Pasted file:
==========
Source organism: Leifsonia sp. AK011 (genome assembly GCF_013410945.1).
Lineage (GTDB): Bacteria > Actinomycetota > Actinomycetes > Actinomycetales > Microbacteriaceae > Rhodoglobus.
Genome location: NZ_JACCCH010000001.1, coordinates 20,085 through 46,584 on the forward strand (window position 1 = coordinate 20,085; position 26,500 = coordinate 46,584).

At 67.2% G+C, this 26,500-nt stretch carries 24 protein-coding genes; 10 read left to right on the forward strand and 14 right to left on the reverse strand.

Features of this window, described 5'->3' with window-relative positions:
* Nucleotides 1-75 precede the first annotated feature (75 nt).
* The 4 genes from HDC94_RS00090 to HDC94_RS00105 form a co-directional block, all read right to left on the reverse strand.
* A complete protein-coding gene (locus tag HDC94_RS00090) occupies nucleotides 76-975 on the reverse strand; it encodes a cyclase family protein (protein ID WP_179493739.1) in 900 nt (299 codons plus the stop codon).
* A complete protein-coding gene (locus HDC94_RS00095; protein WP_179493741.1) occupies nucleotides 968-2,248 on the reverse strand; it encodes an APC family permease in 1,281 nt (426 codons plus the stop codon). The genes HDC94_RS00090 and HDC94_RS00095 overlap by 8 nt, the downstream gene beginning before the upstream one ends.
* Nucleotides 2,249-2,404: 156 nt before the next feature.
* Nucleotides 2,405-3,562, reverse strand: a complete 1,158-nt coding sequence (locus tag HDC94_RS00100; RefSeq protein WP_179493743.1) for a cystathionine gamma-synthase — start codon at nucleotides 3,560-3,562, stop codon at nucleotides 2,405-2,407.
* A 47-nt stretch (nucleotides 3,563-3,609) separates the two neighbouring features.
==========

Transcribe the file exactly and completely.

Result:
Source organism: Leifsonia sp. AK011 (genome assembly GCF_013410945.1).
Lineage (GTDB): Bacteria > Actinomycetota > Actinomycetes > Actinomycetales > Microbacteriaceae > Rhodoglobus.
Genome location: NZ_JACCCH010000001.1, coordinates 20,085 through 46,584 on the forward strand (window position 1 = coordinate 20,085; position 26,500 = coordinate 46,584).

At 67.2% G+C, this 26,500-nt stretch carries 24 protein-coding genes; 10 read left to right on the forward strand and 14 right to left on the reverse strand.

Features of this window, described 5'->3' with window-relative positions:
* Nucleotides 1-75 precede the first annotated feature (75 nt).
* The 4 genes from HDC94_RS00090 to HDC94_RS00105 form a co-directional block, all read right to left on the reverse strand.
* A complete protein-coding gene (locus tag HDC94_RS00090) occupies nucleotides 76-975 on the reverse strand; it encodes a cyclase family protein (protein ID WP_179493739.1) in 900 nt (299 codons plus the stop codon).
* A complete protein-coding gene (locus HDC94_RS00095; protein WP_179493741.1) occupies nucleotides 968-2,248 on the reverse strand; it encodes an APC family permease in 1,281 nt (426 codons plus the stop codon). The genes HDC94_RS00090 and HDC94_RS00095 overlap by 8 nt, the downstream gene beginning before the upstream one ends.
* Nucleotides 2,249-2,404: 156 nt before the next feature.
* Nucleotides 2,405-3,562, reverse strand: a complete 1,158-nt coding sequence (locus tag HDC94_RS00100; RefSeq protein WP_179493743.1) for a cystathionine gamma-synthase — start codon at nucleotides 3,560-3,562, stop codon at nucleotides 2,405-2,407.
* A 47-nt stretch (nucleotides 3,563-3,609) separates the two neighbouring features.